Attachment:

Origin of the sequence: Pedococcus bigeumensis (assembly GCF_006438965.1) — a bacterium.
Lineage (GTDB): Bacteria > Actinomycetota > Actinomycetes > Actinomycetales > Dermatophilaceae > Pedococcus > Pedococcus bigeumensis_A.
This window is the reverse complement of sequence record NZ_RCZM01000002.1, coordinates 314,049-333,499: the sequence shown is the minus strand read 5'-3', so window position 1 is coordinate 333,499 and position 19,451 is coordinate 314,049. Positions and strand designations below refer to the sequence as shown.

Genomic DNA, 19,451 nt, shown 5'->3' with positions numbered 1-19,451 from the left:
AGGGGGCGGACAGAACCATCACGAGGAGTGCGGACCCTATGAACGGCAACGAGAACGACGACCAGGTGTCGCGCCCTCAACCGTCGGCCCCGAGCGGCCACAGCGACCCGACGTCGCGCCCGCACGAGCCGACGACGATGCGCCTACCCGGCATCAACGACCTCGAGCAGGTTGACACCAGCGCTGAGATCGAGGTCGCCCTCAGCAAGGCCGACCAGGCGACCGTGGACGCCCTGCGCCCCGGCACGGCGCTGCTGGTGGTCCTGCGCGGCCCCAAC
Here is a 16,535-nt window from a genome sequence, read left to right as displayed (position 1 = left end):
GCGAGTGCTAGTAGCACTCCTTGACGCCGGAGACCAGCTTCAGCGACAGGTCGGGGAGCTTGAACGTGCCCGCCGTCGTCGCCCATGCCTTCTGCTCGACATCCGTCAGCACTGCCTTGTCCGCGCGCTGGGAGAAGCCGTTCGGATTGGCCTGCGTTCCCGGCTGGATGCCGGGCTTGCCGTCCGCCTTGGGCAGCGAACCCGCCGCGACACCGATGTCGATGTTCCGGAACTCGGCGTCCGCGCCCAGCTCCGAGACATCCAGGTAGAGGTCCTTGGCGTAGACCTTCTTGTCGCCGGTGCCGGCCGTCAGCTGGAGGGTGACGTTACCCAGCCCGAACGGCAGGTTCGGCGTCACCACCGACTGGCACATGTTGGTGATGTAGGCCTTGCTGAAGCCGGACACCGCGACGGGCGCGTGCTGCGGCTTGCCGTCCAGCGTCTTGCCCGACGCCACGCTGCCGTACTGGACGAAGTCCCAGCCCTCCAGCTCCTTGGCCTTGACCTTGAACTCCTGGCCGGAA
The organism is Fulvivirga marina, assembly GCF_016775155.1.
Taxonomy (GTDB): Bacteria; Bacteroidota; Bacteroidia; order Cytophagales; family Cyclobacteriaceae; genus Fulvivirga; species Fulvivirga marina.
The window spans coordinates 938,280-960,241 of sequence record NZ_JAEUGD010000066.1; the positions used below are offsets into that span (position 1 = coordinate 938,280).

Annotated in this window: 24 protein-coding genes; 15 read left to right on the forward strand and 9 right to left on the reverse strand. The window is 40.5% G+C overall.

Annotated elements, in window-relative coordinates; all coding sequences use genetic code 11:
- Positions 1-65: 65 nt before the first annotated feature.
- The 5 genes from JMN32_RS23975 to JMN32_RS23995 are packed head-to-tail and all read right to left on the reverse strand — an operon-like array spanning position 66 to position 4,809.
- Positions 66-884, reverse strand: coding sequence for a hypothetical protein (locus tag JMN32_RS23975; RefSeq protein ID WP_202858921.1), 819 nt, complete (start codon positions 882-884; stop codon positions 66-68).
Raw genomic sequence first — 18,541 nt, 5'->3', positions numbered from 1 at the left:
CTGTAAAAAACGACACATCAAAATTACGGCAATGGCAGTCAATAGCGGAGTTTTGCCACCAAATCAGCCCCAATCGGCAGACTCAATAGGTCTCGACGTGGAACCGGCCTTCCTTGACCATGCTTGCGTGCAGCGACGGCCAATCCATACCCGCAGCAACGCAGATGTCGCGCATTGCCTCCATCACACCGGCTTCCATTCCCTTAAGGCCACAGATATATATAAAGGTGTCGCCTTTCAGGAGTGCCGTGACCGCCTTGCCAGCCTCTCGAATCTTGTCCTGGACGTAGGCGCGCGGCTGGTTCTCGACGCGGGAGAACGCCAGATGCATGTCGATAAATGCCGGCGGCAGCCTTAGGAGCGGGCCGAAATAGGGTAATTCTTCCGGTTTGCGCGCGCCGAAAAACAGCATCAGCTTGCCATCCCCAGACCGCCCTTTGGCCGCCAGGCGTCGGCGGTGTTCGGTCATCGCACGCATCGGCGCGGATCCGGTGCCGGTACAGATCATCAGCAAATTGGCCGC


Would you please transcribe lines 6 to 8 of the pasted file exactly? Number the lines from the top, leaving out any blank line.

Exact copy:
Here is a 16,535-nt window from a genome sequence, read left to right as displayed (position 1 = left end):
GCGAGTGCTAGTAGCACTCCTTGACGCCGGAGACCAGCTTCAGCGACAGGTCGGGGAGCTTGAACGTGCCCGCCGTCGTCGCCCATGCCTTCTGCTCGACATCCGTCAGCACTGCCTTGTCCGCGCGCTGGGAGAAGCCGTTCGGATTGGCCTGCGTTCCCGGCTGGATGCCGGGCTTGCCGTCCGCCTTGGGCAGCGAACCCGCCGCGACACCGATGTCGATGTTCCGGAACTCGGCGTCCGCGCCCAGCTCCGAGACATCCAGGTAGAGGTCCTTGGCGTAGACCTTCTTGTCGCCGGTGCCGGCCGTCAGCTGGAGGGTGACGTTACCCAGCCCGAACGGCAGGTTCGGCGTCACCACCGACTGGCACATGTTGGTGATGTAGGCCTTGCTGAAGCCGGACACCGCGACGGGCGCGTGCTGCGGCTTGCCGTCCAGCGTCTTGCCCGACGCCACGCTGCCGTACTGGACGAAGTCCCAGCCCTCCAGCTCCTTGGCCTTGACCTTGAACTCCTGGCCGGAA
The organism is Fulvivirga marina, assembly GCF_016775155.1.